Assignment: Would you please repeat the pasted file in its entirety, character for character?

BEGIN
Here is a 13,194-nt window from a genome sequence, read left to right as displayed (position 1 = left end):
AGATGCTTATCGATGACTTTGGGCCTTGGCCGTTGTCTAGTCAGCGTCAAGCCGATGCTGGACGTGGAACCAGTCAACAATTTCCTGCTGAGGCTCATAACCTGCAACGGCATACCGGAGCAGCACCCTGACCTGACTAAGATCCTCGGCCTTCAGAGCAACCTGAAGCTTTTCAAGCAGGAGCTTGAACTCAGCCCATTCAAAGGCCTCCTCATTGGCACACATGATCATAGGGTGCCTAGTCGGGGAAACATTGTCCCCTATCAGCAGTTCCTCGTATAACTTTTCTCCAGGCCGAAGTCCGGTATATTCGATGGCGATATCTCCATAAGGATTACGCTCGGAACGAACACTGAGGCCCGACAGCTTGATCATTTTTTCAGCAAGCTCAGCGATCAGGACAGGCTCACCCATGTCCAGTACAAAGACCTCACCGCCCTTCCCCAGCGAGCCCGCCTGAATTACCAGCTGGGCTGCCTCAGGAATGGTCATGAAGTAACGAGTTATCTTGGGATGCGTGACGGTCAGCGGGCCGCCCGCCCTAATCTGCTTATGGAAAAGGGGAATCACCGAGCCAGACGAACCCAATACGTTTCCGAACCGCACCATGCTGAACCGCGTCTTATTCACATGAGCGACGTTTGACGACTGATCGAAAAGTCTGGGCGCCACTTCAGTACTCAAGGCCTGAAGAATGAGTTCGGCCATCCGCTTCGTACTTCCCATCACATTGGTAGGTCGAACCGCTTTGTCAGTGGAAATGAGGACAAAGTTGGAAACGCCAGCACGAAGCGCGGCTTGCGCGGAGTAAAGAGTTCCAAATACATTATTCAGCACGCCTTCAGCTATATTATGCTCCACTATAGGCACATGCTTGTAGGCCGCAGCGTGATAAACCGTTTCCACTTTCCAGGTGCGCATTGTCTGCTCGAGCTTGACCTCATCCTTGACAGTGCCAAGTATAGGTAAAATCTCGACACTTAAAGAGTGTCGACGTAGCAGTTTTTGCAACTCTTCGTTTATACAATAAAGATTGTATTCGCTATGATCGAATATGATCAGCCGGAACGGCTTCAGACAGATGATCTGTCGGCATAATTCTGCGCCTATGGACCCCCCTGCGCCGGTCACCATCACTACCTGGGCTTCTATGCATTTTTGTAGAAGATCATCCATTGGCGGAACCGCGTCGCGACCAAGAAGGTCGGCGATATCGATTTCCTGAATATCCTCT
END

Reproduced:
Here is a 13,194-nt window from a genome sequence, read left to right as displayed (position 1 = left end):
AGATGCTTATCGATGACTTTGGGCCTTGGCCGTTGTCTAGTCAGCGTCAAGCCGATGCTGGACGTGGAACCAGTCAACAATTTCCTGCTGAGGCTCATAACCTGCAACGGCATACCGGAGCAGCACCCTGACCTGACTAAGATCCTCGGCCTTCAGAGCAACCTGAAGCTTTTCAAGCAGGAGCTTGAACTCAGCCCATTCAAAGGCCTCCTCATTGGCACACATGATCATAGGGTGCCTAGTCGGGGAAACATTGTCCCCTATCAGCAGTTCCTCGTATAACTTTTCTCCAGGCCGAAGTCCGGTATATTCGATGGCGATATCTCCATAAGGATTACGCTCGGAACGAACACTGAGGCCCGACAGCTTGATCATTTTTTCAGCAAGCTCAGCGATCAGGACAGGCTCACCCATGTCCAGTACAAAGACCTCACCGCCCTTCCCCAGCGAGCCCGCCTGAATTACCAGCTGGGCTGCCTCAGGAATGGTCATGAAGTAACGAGTTATCTTGGGATGCGTGACGGTCAGCGGGCCGCCCGCCCTAATCTGCTTATGGAAAAGGGGAATCACCGAGCCAGACGAACCCAATACGTTTCCGAACCGCACCATGCTGAACCGCGTCTTATTCACATGAGCGACGTTTGACGACTGATCGAAAAGTCTGGGCGCCACTTCAGTACTCAAGGCCTGAAGAATGAGTTCGGCCATCCGCTTCGTACTTCCCATCACATTGGTAGGTCGAACCGCTTTGTCAGTGGAAATGAGGACAAAGTTGGAAACGCCAGCACGAAGCGCGGCTTGCGCGGAGTAAAGAGTTCCAAATACATTATTCAGCACGCCTTCAGCTATATTATGCTCCACTATAGGCACATGCTTGTAGGCCGCAGCGTGATAAACCGTTTCCACTTTCCAGGTGCGCATTGTCTGCTCGAGCTTGACCTCATCCTTGACAGTGCCAAGTATAGGTAAAATCTCGACACTTAAAGAGTGTCGACGTAGCAGTTTTTGCAACTCTTCGTTTATACAATAAAGATTGTATTCGCTATGATCGAATATGATCAGCCGGAACGGCTTCAGACAGATGATCTGTCGGCATAATTCTGCGCCTATGGACCCCCCTGCGCCGGTCACCATCACTACCTGGGCTTCTATGCATTTTTGTAGAAGATCATCCATTGGCGGAACCGCGTCGCGACCAAGAAGGTCGGCGATATCGATTTCCTGAATATCCTCT